WHEN ASKED if anyone has tried to use bitcoin to pay her, a woman selling coffee and pastries in San Salvador, the capital city of El Salvador, replies “thank God, no”, and rebuffs an attempt to do so. A man selling soup for lunch brushes off the idea with laughter. By dinnertime, low on phone battery and morale, your correspondent is pointed to a bar called Leyendas where the logo for Strike, a digital bitcoin wallet, adorns the walls. But the attempt to pay with bitcoin is met with confusion. The bar’s owner, who controls the wallet, is missing. A few frantic texts later he sends his wallet address. At last, 26,618 Satoshis (one hundred millionth of a bitcoin), $12.50-worth, are swapped for beers.

On September 7th bitcoin will become legal tender in El Salvador, alongside the dollar. The Central American country of 6.5m people is the first to attempt such a feat. A week before the big day those who had put plans in place to use bitcoin were the exception, rather than the norm. Three-quarters of Salvadoreans surveyed in July by Disruptiva, a polling firm, were sceptical of the plan to adopt bitcoin. Two-thirds were not willing to be paid in it and just under half knew nothing about it. Both the World Bank and the IMF have warned against adoption, citing the potential impact on macroeconomic stability and bitcoin’s environmental costs.

Legal tender is ordinarily defined as the money that courts of law must accept to settle debts. But El Salvador’s bitcoin law goes further, saying that businesses must accept the cryptocurrency as payment for goods or services. It has also come into effect very quickly. Nayib Bukele, the country’s president, who controls a large majority in the legislative assembly, announced his plan to make bitcoin legal tender at a cryptocurrency conference on June 5th. The law was approved just three days later.

Sceptics have posited that the move is just a stunt: a sop to Ibrajim and Yusef Bukele, the president’s brothers, who are crypto-enthusiasts. But the president claims the move will help El Salvador win foreign investment and reduce the cost of remittances. He may not be entirely wrong. The gambit might lure in deep-pocketed crypto-investors (though it may deter more conventional ones). And its experience may provide a case study in whether one of the long-touted benefits of bitcoin works for regular people. A diaspora of some 2m Salvadoreans sends remittances worth 20% of GDP home each year. But cross-border bank and wire transfers are slow and expensive. Wallet-to-wallet bitcoin transfers are quick and free.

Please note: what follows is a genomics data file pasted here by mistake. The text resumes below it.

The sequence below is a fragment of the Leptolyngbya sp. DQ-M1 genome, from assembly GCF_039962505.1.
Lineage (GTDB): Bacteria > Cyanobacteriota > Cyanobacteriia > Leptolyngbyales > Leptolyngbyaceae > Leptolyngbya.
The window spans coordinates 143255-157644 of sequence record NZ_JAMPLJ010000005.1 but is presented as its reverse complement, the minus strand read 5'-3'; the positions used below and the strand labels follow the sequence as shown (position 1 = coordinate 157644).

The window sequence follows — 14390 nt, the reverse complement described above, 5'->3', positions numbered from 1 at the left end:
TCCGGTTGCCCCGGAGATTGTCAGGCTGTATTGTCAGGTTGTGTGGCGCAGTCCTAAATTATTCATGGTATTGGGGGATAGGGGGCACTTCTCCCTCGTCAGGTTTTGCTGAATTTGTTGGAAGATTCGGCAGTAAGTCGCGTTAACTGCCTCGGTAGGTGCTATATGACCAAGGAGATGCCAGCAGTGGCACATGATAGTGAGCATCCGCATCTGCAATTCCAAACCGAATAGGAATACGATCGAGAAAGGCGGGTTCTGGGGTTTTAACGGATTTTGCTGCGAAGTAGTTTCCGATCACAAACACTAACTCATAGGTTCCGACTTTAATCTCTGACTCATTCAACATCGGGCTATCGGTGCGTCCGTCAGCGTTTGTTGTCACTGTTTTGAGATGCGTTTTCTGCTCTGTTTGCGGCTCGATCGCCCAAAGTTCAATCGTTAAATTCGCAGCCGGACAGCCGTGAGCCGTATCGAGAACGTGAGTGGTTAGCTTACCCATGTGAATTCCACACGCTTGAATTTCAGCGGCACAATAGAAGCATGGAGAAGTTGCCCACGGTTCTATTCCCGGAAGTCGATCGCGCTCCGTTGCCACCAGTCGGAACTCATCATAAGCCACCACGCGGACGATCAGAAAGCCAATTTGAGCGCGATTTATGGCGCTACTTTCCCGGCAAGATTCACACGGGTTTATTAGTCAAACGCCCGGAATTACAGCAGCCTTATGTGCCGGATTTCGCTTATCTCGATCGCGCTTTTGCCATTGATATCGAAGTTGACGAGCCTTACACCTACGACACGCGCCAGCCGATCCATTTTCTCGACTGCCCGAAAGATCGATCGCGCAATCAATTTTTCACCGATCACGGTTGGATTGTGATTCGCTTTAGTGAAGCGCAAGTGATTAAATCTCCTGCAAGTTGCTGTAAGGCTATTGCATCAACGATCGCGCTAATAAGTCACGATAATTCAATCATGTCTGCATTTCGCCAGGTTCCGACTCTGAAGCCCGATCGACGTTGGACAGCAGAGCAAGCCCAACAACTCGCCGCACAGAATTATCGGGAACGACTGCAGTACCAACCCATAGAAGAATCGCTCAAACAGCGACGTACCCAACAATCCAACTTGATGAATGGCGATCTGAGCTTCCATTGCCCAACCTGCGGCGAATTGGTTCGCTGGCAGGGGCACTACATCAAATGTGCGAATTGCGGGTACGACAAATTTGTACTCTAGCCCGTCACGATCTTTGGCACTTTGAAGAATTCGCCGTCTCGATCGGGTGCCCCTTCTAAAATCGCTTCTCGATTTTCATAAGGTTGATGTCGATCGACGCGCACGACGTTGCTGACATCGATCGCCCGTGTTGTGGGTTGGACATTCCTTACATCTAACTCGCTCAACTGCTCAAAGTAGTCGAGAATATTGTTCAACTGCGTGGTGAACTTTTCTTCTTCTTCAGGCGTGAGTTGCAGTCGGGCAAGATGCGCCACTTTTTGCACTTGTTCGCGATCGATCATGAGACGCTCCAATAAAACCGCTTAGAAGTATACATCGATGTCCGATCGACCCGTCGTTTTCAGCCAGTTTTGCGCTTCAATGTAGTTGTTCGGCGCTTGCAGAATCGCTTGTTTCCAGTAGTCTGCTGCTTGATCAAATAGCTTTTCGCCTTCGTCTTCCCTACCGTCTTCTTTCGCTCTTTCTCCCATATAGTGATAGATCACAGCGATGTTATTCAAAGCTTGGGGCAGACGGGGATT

The attempt will probably reveal bitcoin’s limitations, too. Many locals understandably fear its volatility, which makes it ill-suited for payments and debt. Those accepting it, like Leyendas, do not quote prices in it, but convert from dollars at the point of sale. And there can be unexpected fees, which might stymie its use. There are 200 bitcoin cash machines being installed across the country to enable cash dollars to be converted into bitcoin in digital wallets. The one used by The Economist took a 5% fee. “I am not going to use it,” says Irma Gómez, who runs a diner near one such ATM in Santa Tecla, a town just outside San Salvador. But she is also intrigued. “Let the people try it.”

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This article appeared in the Finance & economics section of the print edition under the headline “Satoshis for cervezas”